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Edwards kicks off campaign with focus on poverty, inequality

NEW ORLEANS—John Edwards began his second quest for president Thursday by calling on the country to address the problems of poverty and inequality in America.

Edwards, 53, the 2004 Democratic vice presidential nominee and a former senator from North Carolina, used a hurricane-ravaged neighborhood in New Orleans as the backdrop for his announcement. The Ninth Ward section of the city is still strewn with boarded-up homes and piles of debris 16 months after the area was flooded by Hurricane Katrina.

"New Orleans in so many ways shows the two Americas that I have talked about in the past," Edwards said.

Edwards said it wasn't just the business of government to rebuild destroyed neighborhoods, although he criticized the Bush administration for doing too little. He said he would use his campaign as a "call to action" to encourage private groups to help those in need in New Orleans and elsewhere. Standing behind Edwards was a group of Baton Rouge, La., students who have been volunteering in New Orleans.

"If you walk around these neighborhoods, what you'll hear is that most of the good that has been done in New Orleans has been done by faith-based groups, charity groups and volunteers," Edwards said.

Edwards also called for universal health care coverage, more opportunities for young people to go to college and beginning the withdrawal of American troops from Iraq while seeking a political solution to the conflict. Edwards said he favors rolling back some of the tax cuts for well-to-do Americans pushed by the Bush administration. He spoke in broad terms, offering few specifics on how he would bring about the changes he proposed.

Edwards begins the Democratic primary trailing New York Sen. Hillary Rodham Clinton and Illinois Sen. Barack Obama, according to national polls, even though they haven't declared their candidacy. But Edwards is better known than most of the other Democrats considering the 2008 race.

Edwards left New Orleans for a three-day tour that was to take him through the key primary and caucus states of Iowa, New Hampshire, Nevada and South Carolina, before finishing Saturday with a rally near his new 102-acre estate in Chapel Hill, N.C.

The spectacle of a presidential announcement, with its congregation of TV trucks, drew few onlookers because so much of the Ninth Ward has been abandoned. The area looks like a battle zone, with Federal Emergency Management Agency trailers sitting outside half-destroyed homes and neighborhoods patrolled by military police in Humvees.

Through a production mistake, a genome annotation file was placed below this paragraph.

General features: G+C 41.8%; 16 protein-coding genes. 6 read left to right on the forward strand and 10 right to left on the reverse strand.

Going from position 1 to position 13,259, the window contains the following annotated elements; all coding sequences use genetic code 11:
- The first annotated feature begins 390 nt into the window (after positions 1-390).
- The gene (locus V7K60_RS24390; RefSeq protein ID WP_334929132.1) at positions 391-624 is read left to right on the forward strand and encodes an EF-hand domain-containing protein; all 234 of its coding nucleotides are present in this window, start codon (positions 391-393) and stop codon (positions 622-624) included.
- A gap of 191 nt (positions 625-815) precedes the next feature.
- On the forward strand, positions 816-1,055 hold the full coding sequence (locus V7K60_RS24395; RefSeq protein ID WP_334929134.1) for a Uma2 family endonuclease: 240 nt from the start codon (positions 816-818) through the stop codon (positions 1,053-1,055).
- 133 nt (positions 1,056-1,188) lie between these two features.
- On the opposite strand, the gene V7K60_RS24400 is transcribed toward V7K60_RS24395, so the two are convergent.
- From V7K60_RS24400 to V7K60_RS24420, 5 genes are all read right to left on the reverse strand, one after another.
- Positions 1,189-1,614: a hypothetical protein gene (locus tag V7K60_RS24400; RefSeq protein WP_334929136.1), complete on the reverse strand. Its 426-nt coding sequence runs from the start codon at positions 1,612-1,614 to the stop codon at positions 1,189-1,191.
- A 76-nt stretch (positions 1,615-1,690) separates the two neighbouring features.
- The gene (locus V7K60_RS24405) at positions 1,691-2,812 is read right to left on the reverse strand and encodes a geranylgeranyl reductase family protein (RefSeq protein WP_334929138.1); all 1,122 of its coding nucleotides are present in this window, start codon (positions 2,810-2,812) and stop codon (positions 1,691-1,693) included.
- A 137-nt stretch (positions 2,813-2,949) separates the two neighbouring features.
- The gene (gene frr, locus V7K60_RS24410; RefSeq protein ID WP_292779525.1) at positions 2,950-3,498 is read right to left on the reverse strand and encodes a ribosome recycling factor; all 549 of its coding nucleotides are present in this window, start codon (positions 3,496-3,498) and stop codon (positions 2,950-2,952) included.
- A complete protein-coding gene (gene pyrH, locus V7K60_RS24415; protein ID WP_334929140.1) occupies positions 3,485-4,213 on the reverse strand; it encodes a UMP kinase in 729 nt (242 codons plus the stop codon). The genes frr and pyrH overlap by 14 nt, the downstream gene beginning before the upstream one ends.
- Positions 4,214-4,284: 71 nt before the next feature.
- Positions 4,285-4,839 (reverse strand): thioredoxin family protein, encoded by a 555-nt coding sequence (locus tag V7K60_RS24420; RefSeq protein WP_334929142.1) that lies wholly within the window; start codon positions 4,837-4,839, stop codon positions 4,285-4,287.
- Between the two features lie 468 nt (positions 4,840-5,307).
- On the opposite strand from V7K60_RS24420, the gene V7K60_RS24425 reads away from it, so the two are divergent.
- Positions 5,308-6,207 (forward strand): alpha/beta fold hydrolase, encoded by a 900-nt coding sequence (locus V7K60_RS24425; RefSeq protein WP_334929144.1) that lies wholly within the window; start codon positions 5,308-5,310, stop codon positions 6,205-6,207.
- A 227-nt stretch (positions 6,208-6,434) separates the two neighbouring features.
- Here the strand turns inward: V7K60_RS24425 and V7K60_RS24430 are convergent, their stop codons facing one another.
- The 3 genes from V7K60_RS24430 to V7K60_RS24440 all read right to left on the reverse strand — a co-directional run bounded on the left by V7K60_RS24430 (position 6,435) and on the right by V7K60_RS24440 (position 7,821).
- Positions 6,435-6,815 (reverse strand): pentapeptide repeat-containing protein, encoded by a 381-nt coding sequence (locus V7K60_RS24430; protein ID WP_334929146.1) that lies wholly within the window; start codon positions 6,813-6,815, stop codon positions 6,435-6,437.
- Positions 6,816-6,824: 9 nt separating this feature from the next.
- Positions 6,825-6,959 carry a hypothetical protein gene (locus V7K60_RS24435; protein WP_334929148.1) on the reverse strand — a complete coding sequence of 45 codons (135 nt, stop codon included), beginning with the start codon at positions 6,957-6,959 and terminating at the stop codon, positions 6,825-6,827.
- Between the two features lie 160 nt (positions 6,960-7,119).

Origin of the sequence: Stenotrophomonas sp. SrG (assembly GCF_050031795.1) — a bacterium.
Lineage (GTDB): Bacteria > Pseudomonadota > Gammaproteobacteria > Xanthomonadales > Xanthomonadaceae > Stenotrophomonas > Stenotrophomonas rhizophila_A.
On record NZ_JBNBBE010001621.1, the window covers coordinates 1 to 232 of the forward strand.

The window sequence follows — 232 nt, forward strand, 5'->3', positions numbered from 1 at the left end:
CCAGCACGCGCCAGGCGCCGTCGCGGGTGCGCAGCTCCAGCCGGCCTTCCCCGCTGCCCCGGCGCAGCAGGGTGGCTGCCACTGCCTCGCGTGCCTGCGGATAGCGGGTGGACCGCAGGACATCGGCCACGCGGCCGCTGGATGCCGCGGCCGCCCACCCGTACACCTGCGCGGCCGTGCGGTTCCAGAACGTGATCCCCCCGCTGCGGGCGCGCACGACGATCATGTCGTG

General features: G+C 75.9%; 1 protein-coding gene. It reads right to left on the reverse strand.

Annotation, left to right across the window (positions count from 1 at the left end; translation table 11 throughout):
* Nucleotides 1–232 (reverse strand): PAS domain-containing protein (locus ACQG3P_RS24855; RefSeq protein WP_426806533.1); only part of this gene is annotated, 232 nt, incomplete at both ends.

A half-block away, Michael Knight, a 31-year-old electrician who grew up in the neighborhood that locals called Checkerboard, ignored the hoopla.

"I don't think it makes a big difference to me," Knight said of the Edwards visit. "I really don't see it doing nothing. He's not the first one to come down here."

Edwards, a mill worker's son who became a millionaire trial lawyer, has linked himself to the issue of poverty. He's made three previous trips to New Orleans to help residents with rebuilding projects. During his 2004 campaign, Edwards emphasized his Two Americas theme, highlighting the inequalities in America. In 2005, Edwards created the Center on Poverty, Work and Opportunity at the University of North Carolina in Chapel Hill. He has compared his stance to that of the late Sen. Robert Kennedy, who ran for president in 1968.

But addressing poverty, rather than the problems of the struggling middle class, can be tricky politically.

"It's clearly not the main mover of most voters," said Lee Miringoff, director of the Marist Institute for Public Opinion in New York. "People are interested in the war in Iraq. The question is whether he can talk about the quality of life for Americans as part of the specialized focus on people who are poor."

The last major presidential candidate to focus on poverty was Jesse Jackson in 1988. The so-called "New Democrats" such as Bill Clinton and Al Gore largely wrote off the issue.

"Politically, it's a marginal strategy," said Allan Lichtman, a presidential scholar at American University. "Whether that is going to appeal to the base of the Democratic Party is an interesting question."

Some fellow Democrats wonder whether emphasizing poverty and populism is the way to win the party's nomination.

"He is defining himself as the little people's friend," said Dick Hartpootlian, a former South Carolina Democratic chairman. "That works in the courtroom. I don't think that will work across the country."

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(Christensen reports for The (Raleigh) News & Observer.)

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(c) 2006, McClatchy-Tribune Information Services.

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